Taxation: Road pricing the only solution to congestion
by John Lewis, chief executive, British Vehicle Rental and Leasing Association (BVRLA)
I meet a lot of very clever people who know far more about road transport than I ever will.
The downside is that, while I take a great deal of interest in what they say, those in power seldom do.
Perhaps the most striking example of this is road pricing.
I have come to the conclusion that it is the only sensible way forward if we want a fair and workable solution to the problem of Britain’s congested road network.
The Dutch are already planning such a system.
Even if our ministers were convinced about national road pricing, its introduction is about as likely as a US car manufacturer making a profit this year. The reason? Lack of trust.
UK motorists pay about £40 billion in tax a year and less than a quarter of that is invested back into road infrastructure.
They remember things like the significant retrospective increase in vehicle excise duty, the baseless 3% diesel surcharge on benefit-in-kind tax and the spiteful increase in fuel duty at the last pre-budget report.
We need to de-politicise road pricing so that it can be introduced in a fair and equitable way, as a replacement for fuel duty and road tax, instead of as an addition to them.
This would give motorists a choice of when and where they travel and not charge them twice for travelling on roads for which they have already paid.
Motorists won’t trust the government to do this so responsibility for it needs to be given to an independent body.
The government has already de-politicised interest rates and passed responsibility to the Bank of England.
Could this be the answer for optimising the road network?
Company car policy: Throw away fleet policies from the boom years
by Geoffrey Bray, chairman, Fleet Support Group
Economic turmoil with job losses ensuing means fleet decision-makers should tear up their existing car and van policies and focus on SAS-style survival planning within strict common-sense business disciplines.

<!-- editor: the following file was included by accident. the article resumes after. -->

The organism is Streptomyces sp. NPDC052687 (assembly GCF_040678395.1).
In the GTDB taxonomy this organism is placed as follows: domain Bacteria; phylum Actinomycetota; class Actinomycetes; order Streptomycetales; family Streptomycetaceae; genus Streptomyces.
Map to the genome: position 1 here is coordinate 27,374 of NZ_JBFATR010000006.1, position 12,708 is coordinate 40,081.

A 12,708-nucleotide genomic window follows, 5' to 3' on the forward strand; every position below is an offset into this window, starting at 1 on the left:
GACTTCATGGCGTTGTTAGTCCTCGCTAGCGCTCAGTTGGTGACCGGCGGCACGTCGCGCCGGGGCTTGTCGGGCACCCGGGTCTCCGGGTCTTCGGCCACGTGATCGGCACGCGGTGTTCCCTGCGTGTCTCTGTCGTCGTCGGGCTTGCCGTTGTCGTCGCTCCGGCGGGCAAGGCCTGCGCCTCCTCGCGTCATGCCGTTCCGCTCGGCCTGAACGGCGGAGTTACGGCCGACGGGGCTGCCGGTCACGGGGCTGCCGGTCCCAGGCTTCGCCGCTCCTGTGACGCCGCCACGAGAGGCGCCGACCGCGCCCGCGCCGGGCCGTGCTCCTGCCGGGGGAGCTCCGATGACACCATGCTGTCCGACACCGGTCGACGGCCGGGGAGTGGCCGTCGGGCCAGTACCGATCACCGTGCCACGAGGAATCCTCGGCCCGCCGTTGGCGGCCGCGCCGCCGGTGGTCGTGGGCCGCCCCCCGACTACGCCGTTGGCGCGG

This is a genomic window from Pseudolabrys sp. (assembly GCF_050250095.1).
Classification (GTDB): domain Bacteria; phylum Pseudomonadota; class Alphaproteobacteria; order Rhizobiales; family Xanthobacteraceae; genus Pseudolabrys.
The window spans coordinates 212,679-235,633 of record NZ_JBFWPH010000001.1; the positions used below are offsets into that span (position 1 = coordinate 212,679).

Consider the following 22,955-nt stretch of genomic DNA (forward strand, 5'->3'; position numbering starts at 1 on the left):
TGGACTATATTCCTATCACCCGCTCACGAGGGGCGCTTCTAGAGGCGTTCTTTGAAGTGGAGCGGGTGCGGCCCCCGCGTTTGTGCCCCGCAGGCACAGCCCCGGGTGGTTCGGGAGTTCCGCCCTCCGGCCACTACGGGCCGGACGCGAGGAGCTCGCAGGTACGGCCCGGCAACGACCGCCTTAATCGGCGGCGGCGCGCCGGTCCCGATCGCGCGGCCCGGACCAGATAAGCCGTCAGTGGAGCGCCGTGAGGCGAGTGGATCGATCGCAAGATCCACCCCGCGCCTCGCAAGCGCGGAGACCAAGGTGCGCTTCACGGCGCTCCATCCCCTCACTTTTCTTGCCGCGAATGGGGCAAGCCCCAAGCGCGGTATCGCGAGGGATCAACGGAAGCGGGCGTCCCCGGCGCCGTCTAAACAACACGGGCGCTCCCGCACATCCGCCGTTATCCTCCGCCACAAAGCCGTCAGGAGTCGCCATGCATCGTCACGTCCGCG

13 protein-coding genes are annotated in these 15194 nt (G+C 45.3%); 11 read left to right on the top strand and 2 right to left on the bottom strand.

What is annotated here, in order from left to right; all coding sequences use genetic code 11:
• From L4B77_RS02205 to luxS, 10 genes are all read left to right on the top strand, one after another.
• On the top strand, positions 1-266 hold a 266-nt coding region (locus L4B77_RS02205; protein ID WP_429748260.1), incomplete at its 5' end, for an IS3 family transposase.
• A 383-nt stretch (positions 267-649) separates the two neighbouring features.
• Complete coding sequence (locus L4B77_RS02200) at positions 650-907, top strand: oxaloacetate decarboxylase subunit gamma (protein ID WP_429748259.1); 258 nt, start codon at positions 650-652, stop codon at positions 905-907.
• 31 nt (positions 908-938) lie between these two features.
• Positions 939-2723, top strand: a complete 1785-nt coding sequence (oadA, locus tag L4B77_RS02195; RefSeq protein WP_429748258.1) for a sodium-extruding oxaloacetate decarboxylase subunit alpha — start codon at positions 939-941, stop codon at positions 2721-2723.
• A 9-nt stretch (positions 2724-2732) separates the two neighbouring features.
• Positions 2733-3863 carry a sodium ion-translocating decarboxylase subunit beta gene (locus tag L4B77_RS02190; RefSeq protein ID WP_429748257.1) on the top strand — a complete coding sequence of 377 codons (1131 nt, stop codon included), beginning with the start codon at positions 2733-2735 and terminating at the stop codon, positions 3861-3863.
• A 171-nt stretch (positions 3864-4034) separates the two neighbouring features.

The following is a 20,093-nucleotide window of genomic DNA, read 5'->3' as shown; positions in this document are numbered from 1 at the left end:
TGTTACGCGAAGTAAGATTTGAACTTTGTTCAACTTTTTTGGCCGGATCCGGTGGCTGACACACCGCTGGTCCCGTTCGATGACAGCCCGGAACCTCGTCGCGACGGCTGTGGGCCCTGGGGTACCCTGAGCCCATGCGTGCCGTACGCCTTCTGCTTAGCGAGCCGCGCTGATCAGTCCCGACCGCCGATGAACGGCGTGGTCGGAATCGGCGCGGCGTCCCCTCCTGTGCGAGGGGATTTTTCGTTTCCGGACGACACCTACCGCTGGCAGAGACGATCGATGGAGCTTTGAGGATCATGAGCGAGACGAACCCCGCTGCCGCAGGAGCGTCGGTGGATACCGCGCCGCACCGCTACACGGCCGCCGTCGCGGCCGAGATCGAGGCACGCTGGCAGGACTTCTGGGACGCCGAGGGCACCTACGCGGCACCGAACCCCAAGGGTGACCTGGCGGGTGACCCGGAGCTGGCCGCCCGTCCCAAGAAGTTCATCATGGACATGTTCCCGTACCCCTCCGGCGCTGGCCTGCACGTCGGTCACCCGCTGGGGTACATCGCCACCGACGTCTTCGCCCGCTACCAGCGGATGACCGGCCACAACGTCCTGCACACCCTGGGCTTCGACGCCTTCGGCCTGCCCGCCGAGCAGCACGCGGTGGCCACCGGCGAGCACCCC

Fleet chiefs must analyse the impact of the economic turmoil on their own employer, and on the companies with which their firm undertakes business.
Any hint of exposure due to companies closing or being taken over with job losses resulting must be countered with action.
Many of today’s company car policies bear absolutely no resemblance to the current economic situation.
Policies still hark back to the boom years when, in many cases, HR departments ruled and corporate excess was fashionable.
In turn, that triggered demand for company cars that were often more of a fancy benefit than a working tool and the launch of cash alternative schemes have proved expensive luxuries for many organisations.
Fleet managers who expect to be untouched by recession and job losses are living in cloud cuckoo land.
We now have a completely different business model that demands a return to basics where common-sense strategies prevail based on the core principles of knowledge, thinking policies through and calculating their impact.
For many fleets this may mean wholesale changes to company car policies, including longer replacement cycles, the introduction of cheaper vehicles and the end of financially creative company car opt-out schemes.
The economic turmoil requires bold management and a return to strict disciplines.
Risk management: Drivers need convincing of mobile phone risks
by Andy Price, practice leader, motor fleet, Zurich Risk Engineering
The risks of using a hands-free phone while driving are well known, with users four times more likely to be involved in a collision, and reaction times similar to someone at twice the UK drink-drive limit.
In light of these statistics, mobile phone usage while travelling is a key safety consideration for any business.
The first thing to address is the business implications – it is vital to get senior management buy-in for any safety initiative.
In sales-based organisations, customers can be educated to call the office rather than the salesperson – one company’s customers perceived an increased level of service as they could always get a quick answer to their questions.
It is usually necessary to change existing business processes and practices to ensure that employees don’t have to use a phone while driving to do their job effectively.
Once management buy-in is obtained, the next challenge is persuading the drivers not to use their phones.
This takes more than a strong policy.
Many drivers will not accept that using a phone while driving is a high-risk activity, as it has not resulted in them being involved in a crash, and they need to have the risks demonstrated to them.
This can be achieved through a variety of methods, from regular communication to using simulators to demonstrate what happens to their driving when they are having a phone conversation.
Given the proven risks of using a hands-free phone while driving, this is something that all organisations should look to prevent.
It is not easy, but given the right management commitment it can be achieved.